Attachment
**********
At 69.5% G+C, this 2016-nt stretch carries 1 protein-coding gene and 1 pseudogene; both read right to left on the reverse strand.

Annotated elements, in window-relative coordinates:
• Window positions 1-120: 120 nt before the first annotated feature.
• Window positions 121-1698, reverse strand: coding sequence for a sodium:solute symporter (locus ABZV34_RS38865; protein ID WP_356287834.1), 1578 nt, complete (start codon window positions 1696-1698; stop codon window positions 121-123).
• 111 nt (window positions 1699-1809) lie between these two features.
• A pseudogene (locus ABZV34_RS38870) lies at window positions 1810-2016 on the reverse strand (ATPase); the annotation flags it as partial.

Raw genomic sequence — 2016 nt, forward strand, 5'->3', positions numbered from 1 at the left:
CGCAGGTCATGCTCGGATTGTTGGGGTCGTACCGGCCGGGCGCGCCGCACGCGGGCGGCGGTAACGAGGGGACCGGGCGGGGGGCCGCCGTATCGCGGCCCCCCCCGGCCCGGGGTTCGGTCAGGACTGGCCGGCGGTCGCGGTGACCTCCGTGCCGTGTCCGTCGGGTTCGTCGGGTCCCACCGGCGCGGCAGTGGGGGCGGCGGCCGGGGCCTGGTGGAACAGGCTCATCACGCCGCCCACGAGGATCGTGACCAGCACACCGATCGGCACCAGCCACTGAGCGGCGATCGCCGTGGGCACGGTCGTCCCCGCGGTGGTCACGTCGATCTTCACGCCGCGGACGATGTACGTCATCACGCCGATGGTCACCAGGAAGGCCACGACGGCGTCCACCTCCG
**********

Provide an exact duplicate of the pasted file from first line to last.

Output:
At 69.5% G+C, this 2016-nt stretch carries 1 protein-coding gene and 1 pseudogene; both read right to left on the reverse strand.

Annotated elements, in window-relative coordinates:
• Window positions 1-120: 120 nt before the first annotated feature.
• Window positions 121-1698, reverse strand: coding sequence for a sodium:solute symporter (locus ABZV34_RS38865; protein ID WP_356287834.1), 1578 nt, complete (start codon window positions 1696-1698; stop codon window positions 121-123).
• 111 nt (window positions 1699-1809) lie between these two features.
• A pseudogene (locus ABZV34_RS38870) lies at window positions 1810-2016 on the reverse strand (ATPase); the annotation flags it as partial.

Raw genomic sequence — 2016 nt, forward strand, 5'->3', positions numbered from 1 at the left:
CGCAGGTCATGCTCGGATTGTTGGGGTCGTACCGGCCGGGCGCGCCGCACGCGGGCGGCGGTAACGAGGGGACCGGGCGGGGGGCCGCCGTATCGCGGCCCCCCCCGGCCCGGGGTTCGGTCAGGACTGGCCGGCGGTCGCGGTGACCTCCGTGCCGTGTCCGTCGGGTTCGTCGGGTCCCACCGGCGCGGCAGTGGGGGCGGCGGCCGGGGCCTGGTGGAACAGGCTCATCACGCCGCCCACGAGGATCGTGACCAGCACACCGATCGGCACCAGCCACTGAGCGGCGATCGCCGTGGGCACGGTCGTCCCCGCGGTGGTCACGTCGATCTTCACGCCGCGGACGATGTACGTCATCACGCCGATGGTCACCAGGAAGGCCACGACGGCGTCCACCTCCG